12 Types of Roofing to Consider

12 Types of Roofing to Consider

Installing a new roof can be an excellent way to increase your home’s value and curb appeal. However, there are several factors to consider when selecting a roof. This article will discuss 12 types of roofing materials and why each one might be the right choice for you.

We’ll go over the costs, benefits, and disadvantages associated with the following roofing materials:

  • Asphalt shingles
  • Built-up (BUR)
  • Metal
  • Membrane
  • Solar tiles
  • Slate
  • Synthetic slate
  • Clay tiles
  • Concrete tiles
  • Wood shakes
  • Rolled
  • Green roofing

As you read, consider which option would be best for your budget, home aesthetic, location, and climate.

Asphalt Shingles

Asphalt shingles are a cost-effective, popular roofing material made of asphalt, mineral fibers, and cement fillers. This material is an excellent choice for a homeowner seeking a versatile aesthetic at a lower cost.

Cost

Asphalt shingles cost an average of $5 to $8 per square foot. You’d likely pay about $10,000 to $16,000 for a 2,000-square-foot roof.

Pros:

  • Affordable: Asphalt shingles are the most affordable roofing material you can buy. However, they have a lower return on investment than other costlier materials.
  • Variety of options: Three-tab asphalt shingles are the cheapest, lowest quality option. Architectural asphalt shingles are the most common roofing material in modern homes. This material is in random patterns that give the roof a natural, dimensional appearance. Luxury asphalt shingles resemble stone slate roofing, making them the best option for homeowners seeking durability, curb appeal, and long-lasting quality.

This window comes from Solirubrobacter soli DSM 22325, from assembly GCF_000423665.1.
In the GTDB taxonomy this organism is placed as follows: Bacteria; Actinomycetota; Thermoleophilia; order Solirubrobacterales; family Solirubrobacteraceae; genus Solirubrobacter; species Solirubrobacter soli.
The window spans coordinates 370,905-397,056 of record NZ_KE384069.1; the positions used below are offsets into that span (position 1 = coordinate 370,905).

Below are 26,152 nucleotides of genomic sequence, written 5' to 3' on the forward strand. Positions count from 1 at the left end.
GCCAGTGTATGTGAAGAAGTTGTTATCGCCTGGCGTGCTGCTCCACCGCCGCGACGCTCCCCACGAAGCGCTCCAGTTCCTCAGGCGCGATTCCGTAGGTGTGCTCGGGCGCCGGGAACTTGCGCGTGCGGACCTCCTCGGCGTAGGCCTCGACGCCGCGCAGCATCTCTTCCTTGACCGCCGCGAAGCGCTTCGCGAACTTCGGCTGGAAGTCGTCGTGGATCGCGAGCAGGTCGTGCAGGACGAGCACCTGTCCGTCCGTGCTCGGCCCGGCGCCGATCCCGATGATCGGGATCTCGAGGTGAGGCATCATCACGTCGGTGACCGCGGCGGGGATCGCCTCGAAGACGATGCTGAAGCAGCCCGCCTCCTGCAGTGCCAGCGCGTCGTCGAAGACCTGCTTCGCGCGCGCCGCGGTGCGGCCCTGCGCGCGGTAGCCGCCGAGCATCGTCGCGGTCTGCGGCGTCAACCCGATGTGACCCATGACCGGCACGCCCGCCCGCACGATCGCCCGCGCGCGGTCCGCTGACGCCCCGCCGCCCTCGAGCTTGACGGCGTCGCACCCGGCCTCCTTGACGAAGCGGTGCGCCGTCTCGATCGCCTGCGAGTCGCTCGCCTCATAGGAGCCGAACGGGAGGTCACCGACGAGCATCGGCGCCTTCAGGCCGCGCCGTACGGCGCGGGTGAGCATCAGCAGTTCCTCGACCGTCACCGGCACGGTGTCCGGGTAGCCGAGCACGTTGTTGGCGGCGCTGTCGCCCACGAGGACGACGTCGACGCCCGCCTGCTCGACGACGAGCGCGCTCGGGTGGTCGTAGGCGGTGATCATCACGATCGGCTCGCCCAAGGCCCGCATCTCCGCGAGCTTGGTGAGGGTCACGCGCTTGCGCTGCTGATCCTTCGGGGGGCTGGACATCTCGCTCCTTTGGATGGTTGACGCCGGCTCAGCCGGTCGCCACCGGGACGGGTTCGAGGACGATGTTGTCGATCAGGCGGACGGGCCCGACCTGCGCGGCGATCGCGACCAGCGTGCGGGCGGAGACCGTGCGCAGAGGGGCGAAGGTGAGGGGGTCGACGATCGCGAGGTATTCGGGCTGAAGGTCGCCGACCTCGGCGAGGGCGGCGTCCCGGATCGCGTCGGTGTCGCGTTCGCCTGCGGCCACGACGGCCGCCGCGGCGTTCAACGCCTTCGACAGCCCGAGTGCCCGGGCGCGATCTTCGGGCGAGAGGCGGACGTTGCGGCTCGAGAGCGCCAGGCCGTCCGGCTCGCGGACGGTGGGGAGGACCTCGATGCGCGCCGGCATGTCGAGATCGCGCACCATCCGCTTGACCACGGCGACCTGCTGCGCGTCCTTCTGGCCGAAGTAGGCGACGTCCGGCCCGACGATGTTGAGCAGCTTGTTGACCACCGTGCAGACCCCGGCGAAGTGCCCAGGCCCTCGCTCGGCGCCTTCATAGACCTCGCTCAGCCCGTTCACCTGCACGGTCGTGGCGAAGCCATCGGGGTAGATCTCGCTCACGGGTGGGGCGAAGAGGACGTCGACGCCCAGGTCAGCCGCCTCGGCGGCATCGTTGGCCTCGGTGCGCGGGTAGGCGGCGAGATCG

• Material warranties: Asphalt shingle manufacturers offer specialized material warranties on shingle bundles. Material warranties provide repair and replacement coverage for poorly performing or damaged shingles.

Cons:

  • Shorter life span: Depending on the type of asphalt roof you select, it will typically last 20 to 30 years. This life span compares to the century-long spans of other materials.
  • Lower curb appeal: Three-tab and architectural asphalt shingles have the lowest curb appeal of popular roofing materials. This means an asphalt roof won’t significantly increase the attractiveness of your home.
  • More maintenance needs: Asphalt roofing is less durable than other materials, so it typically requires more routine maintenance. Asphalt is prone to issues like cracking and curling, so you may have to dish out extra cash to repair and replace broken parts.
  • Not super durable: Cheaper asphalt shingles can have low durability, leading to extra repair and replacement costs over time. Beware that low durability can also lead to water damage or mold development. Avoid purchasing weak shingles by checking the manufacturer’s impact ratings ahead of time.

Built-up Roofing

Built-up roofing (BUR) contains layered asphalt, ply sheets, and roof decking materials. The layers connect with bitumen, a petroleum-based mixture heated or cooled to adhere to the surface below. Built-up roofs are best suited for low-slope roofs with larger, flatter surfaces.

Cost

BUR typically costs $6 to $9 per square foot. A 2,000-square-foot built-up roof would likely cost between $12,000 and $18,000.

Pros: